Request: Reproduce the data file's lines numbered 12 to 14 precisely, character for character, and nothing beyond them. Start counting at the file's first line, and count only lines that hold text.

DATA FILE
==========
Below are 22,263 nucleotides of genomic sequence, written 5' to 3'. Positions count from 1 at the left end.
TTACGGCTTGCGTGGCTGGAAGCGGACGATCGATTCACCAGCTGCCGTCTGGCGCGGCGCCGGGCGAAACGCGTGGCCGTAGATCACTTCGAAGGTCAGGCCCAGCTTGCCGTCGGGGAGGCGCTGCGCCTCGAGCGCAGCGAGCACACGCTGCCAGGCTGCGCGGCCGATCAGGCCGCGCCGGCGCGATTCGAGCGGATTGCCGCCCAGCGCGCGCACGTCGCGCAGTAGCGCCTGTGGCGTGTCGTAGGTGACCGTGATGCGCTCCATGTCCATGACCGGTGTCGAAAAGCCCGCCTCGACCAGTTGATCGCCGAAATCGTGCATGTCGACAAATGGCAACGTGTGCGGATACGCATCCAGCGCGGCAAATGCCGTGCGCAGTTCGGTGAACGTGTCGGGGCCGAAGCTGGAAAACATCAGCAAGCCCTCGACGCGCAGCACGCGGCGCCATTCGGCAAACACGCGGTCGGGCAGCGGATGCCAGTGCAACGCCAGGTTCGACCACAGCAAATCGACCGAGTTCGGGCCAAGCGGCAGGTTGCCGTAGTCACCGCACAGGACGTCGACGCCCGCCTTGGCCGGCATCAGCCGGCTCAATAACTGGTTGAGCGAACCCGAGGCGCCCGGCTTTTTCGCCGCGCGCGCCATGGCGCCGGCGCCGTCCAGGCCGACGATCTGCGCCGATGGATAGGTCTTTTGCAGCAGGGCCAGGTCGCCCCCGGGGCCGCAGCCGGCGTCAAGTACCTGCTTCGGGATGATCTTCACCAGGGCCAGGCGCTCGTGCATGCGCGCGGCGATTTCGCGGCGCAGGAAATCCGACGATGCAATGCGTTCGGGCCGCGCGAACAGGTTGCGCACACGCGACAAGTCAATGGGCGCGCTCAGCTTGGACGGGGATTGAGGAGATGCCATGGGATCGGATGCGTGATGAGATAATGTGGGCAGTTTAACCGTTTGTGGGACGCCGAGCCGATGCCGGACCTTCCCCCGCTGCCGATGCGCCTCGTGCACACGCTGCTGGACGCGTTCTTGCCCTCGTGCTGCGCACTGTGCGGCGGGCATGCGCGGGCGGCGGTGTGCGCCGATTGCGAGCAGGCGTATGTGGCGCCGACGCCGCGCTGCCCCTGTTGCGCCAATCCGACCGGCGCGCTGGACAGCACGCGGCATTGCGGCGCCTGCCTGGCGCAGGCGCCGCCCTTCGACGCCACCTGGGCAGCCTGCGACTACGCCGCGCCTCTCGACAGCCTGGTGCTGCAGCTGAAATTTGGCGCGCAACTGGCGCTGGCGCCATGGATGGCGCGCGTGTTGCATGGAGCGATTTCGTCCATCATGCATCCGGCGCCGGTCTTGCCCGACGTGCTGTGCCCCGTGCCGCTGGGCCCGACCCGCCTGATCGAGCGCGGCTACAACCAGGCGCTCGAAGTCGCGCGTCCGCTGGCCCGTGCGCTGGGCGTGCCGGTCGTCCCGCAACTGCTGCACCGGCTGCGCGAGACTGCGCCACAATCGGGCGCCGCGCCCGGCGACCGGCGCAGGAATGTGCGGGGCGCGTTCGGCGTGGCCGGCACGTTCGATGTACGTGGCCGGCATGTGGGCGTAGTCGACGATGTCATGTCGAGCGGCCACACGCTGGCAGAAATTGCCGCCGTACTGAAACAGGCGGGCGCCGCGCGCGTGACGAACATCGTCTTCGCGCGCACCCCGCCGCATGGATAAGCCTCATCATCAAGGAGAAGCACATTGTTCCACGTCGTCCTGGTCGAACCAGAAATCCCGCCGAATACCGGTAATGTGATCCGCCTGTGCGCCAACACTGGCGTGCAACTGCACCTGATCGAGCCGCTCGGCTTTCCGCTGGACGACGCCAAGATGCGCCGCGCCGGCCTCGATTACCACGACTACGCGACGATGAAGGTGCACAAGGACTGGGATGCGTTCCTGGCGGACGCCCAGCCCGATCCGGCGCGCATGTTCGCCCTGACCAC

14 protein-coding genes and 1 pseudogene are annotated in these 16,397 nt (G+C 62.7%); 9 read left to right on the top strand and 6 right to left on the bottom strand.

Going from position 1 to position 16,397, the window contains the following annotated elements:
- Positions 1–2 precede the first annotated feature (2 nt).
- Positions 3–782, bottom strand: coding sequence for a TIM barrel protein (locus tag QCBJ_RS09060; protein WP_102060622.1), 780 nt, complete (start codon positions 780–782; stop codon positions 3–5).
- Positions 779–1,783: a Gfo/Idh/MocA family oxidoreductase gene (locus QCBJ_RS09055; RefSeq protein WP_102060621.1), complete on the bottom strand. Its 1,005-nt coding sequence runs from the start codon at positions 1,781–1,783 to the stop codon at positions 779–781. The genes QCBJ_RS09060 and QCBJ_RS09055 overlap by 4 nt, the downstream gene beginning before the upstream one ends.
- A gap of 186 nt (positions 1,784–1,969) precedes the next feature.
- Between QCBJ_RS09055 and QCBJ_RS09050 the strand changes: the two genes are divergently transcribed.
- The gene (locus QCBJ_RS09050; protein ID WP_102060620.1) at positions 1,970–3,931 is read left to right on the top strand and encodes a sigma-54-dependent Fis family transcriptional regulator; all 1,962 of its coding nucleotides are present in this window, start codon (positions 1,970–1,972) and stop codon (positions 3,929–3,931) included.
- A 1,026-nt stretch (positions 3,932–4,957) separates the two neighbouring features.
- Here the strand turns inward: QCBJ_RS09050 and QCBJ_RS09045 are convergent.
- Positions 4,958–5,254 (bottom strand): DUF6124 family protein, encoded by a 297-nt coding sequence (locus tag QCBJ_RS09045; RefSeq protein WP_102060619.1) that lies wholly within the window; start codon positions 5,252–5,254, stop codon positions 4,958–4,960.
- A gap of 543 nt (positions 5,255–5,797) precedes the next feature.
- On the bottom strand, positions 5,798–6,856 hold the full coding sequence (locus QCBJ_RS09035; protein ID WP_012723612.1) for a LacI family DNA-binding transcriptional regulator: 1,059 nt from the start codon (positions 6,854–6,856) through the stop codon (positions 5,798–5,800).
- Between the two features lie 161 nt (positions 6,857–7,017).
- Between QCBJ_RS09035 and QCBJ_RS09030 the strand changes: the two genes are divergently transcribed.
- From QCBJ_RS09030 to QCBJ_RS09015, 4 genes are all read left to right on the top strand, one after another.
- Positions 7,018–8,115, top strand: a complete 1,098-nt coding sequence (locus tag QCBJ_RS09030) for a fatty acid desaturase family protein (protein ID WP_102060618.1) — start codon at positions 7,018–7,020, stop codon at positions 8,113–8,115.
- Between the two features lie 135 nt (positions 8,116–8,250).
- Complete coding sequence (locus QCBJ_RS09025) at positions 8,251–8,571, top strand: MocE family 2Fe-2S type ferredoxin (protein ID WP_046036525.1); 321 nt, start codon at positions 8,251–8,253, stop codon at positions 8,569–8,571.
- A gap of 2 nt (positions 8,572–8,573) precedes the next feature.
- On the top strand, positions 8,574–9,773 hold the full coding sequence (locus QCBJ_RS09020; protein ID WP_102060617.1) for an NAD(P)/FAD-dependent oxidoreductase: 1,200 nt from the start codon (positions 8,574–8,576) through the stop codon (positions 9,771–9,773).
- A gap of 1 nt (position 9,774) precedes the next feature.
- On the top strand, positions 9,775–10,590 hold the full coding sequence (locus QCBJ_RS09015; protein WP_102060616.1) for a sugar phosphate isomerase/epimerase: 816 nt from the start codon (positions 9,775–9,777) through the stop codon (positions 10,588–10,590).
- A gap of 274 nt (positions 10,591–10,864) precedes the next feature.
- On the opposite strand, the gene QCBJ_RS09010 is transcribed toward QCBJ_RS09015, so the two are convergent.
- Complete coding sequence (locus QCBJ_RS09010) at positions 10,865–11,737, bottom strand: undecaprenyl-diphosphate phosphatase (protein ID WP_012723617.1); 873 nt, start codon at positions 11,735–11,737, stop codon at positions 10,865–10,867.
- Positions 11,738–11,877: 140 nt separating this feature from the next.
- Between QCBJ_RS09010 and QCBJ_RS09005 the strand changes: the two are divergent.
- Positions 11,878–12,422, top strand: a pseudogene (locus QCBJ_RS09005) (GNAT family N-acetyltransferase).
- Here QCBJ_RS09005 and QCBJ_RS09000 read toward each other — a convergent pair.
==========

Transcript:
- Here the strand turns inward: QCBJ_RS09050 and QCBJ_RS09045 are convergent.
- Positions 4,958–5,254 (bottom strand): DUF6124 family protein, encoded by a 297-nt coding sequence (locus tag QCBJ_RS09045; RefSeq protein WP_102060619.1) that lies wholly within the window; start codon positions 5,252–5,254, stop codon positions 4,958–4,960.
- A gap of 543 nt (positions 5,255–5,797) precedes the next feature.